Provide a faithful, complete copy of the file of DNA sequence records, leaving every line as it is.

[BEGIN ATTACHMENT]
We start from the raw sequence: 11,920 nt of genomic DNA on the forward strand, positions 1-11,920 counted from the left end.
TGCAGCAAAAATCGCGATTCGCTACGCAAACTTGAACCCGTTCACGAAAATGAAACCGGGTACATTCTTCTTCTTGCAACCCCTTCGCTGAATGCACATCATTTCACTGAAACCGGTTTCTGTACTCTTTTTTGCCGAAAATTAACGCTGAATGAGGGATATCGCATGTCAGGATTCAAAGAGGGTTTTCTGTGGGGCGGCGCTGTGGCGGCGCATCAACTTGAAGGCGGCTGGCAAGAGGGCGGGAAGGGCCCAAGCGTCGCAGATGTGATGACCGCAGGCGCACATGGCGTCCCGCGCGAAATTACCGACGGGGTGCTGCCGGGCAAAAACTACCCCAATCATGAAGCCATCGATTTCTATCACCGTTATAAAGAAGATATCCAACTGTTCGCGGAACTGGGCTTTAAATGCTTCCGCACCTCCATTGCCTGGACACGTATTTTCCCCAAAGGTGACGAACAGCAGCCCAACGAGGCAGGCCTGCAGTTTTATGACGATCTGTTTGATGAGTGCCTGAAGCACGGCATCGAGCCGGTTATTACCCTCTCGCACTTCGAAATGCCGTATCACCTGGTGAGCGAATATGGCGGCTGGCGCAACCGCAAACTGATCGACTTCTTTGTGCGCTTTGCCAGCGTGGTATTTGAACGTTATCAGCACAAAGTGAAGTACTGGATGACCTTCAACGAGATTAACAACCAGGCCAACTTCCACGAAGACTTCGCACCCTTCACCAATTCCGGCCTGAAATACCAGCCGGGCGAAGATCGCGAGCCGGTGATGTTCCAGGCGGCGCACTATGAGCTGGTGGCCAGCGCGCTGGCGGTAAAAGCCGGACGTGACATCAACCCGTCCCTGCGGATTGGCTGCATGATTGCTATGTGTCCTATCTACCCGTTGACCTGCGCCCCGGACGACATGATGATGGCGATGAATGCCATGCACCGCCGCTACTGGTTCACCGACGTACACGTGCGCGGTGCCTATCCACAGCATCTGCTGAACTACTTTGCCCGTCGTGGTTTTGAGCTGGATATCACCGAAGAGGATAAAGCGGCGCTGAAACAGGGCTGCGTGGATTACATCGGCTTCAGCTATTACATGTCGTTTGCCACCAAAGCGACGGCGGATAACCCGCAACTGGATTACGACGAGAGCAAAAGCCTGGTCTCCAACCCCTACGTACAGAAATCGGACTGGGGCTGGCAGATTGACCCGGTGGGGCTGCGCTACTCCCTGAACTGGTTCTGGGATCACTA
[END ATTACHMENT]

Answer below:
We start from the raw sequence: 11,920 nt of genomic DNA on the forward strand, positions 1-11,920 counted from the left end.
TGCAGCAAAAATCGCGATTCGCTACGCAAACTTGAACCCGTTCACGAAAATGAAACCGGGTACATTCTTCTTCTTGCAACCCCTTCGCTGAATGCACATCATTTCACTGAAACCGGTTTCTGTACTCTTTTTTGCCGAAAATTAACGCTGAATGAGGGATATCGCATGTCAGGATTCAAAGAGGGTTTTCTGTGGGGCGGCGCTGTGGCGGCGCATCAACTTGAAGGCGGCTGGCAAGAGGGCGGGAAGGGCCCAAGCGTCGCAGATGTGATGACCGCAGGCGCACATGGCGTCCCGCGCGAAATTACCGACGGGGTGCTGCCGGGCAAAAACTACCCCAATCATGAAGCCATCGATTTCTATCACCGTTATAAAGAAGATATCCAACTGTTCGCGGAACTGGGCTTTAAATGCTTCCGCACCTCCATTGCCTGGACACGTATTTTCCCCAAAGGTGACGAACAGCAGCCCAACGAGGCAGGCCTGCAGTTTTATGACGATCTGTTTGATGAGTGCCTGAAGCACGGCATCGAGCCGGTTATTACCCTCTCGCACTTCGAAATGCCGTATCACCTGGTGAGCGAATATGGCGGCTGGCGCAACCGCAAACTGATCGACTTCTTTGTGCGCTTTGCCAGCGTGGTATTTGAACGTTATCAGCACAAAGTGAAGTACTGGATGACCTTCAACGAGATTAACAACCAGGCCAACTTCCACGAAGACTTCGCACCCTTCACCAATTCCGGCCTGAAATACCAGCCGGGCGAAGATCGCGAGCCGGTGATGTTCCAGGCGGCGCACTATGAGCTGGTGGCCAGCGCGCTGGCGGTAAAAGCCGGACGTGACATCAACCCGTCCCTGCGGATTGGCTGCATGATTGCTATGTGTCCTATCTACCCGTTGACCTGCGCCCCGGACGACATGATGATGGCGATGAATGCCATGCACCGCCGCTACTGGTTCACCGACGTACACGTGCGCGGTGCCTATCCACAGCATCTGCTGAACTACTTTGCCCGTCGTGGTTTTGAGCTGGATATCACCGAAGAGGATAAAGCGGCGCTGAAACAGGGCTGCGTGGATTACATCGGCTTCAGCTATTACATGTCGTTTGCCACCAAAGCGACGGCGGATAACCCGCAACTGGATTACGACGAGAGCAAAAGCCTGGTCTCCAACCCCTACGTACAGAAATCGGACTGGGGCTGGCAGATTGACCCGGTGGGGCTGCGCTACTCCCTGAACTGGTTCTGGGATCACTA